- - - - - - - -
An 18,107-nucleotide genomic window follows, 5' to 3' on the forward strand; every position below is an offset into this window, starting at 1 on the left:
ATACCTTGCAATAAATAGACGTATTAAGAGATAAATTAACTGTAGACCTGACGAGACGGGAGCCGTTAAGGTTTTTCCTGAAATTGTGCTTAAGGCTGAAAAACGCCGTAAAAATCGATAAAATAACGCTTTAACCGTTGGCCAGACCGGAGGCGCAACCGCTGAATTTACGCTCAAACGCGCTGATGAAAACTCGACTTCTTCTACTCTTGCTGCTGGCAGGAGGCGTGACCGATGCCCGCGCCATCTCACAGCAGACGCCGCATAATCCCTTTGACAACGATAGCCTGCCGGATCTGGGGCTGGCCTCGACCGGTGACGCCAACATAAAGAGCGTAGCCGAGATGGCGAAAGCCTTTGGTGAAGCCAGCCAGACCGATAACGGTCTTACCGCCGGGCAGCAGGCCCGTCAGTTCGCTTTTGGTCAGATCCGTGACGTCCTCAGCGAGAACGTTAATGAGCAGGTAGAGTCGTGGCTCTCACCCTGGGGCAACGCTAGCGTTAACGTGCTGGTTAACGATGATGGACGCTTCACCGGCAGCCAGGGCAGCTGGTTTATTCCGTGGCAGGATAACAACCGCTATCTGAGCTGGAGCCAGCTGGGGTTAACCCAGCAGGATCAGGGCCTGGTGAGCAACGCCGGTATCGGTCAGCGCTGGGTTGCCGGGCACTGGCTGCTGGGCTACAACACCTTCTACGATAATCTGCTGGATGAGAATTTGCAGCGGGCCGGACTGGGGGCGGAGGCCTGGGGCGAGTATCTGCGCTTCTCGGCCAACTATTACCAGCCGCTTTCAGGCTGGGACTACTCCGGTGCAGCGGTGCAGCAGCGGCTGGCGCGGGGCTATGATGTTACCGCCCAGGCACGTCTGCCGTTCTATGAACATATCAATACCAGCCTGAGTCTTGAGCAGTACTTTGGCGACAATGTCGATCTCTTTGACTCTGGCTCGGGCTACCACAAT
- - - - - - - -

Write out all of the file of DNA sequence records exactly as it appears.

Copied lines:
An 18,107-nucleotide genomic window follows, 5' to 3' on the forward strand; every position below is an offset into this window, starting at 1 on the left:
ATACCTTGCAATAAATAGACGTATTAAGAGATAAATTAACTGTAGACCTGACGAGACGGGAGCCGTTAAGGTTTTTCCTGAAATTGTGCTTAAGGCTGAAAAACGCCGTAAAAATCGATAAAATAACGCTTTAACCGTTGGCCAGACCGGAGGCGCAACCGCTGAATTTACGCTCAAACGCGCTGATGAAAACTCGACTTCTTCTACTCTTGCTGCTGGCAGGAGGCGTGACCGATGCCCGCGCCATCTCACAGCAGACGCCGCATAATCCCTTTGACAACGATAGCCTGCCGGATCTGGGGCTGGCCTCGACCGGTGACGCCAACATAAAGAGCGTAGCCGAGATGGCGAAAGCCTTTGGTGAAGCCAGCCAGACCGATAACGGTCTTACCGCCGGGCAGCAGGCCCGTCAGTTCGCTTTTGGTCAGATCCGTGACGTCCTCAGCGAGAACGTTAATGAGCAGGTAGAGTCGTGGCTCTCACCCTGGGGCAACGCTAGCGTTAACGTGCTGGTTAACGATGATGGACGCTTCACCGGCAGCCAGGGCAGCTGGTTTATTCCGTGGCAGGATAACAACCGCTATCTGAGCTGGAGCCAGCTGGGGTTAACCCAGCAGGATCAGGGCCTGGTGAGCAACGCCGGTATCGGTCAGCGCTGGGTTGCCGGGCACTGGCTGCTGGGCTACAACACCTTCTACGATAATCTGCTGGATGAGAATTTGCAGCGGGCCGGACTGGGGGCGGAGGCCTGGGGCGAGTATCTGCGCTTCTCGGCCAACTATTACCAGCCGCTTTCAGGCTGGGACTACTCCGGTGCAGCGGTGCAGCAGCGGCTGGCGCGGGGCTATGATGTTACCGCCCAGGCACGTCTGCCGTTCTATGAACATATCAATACCAGCCTGAGTCTTGAGCAGTACTTTGGCGACAATGTCGATCTCTTTGACTCTGGCTCGGGCTACCACAAT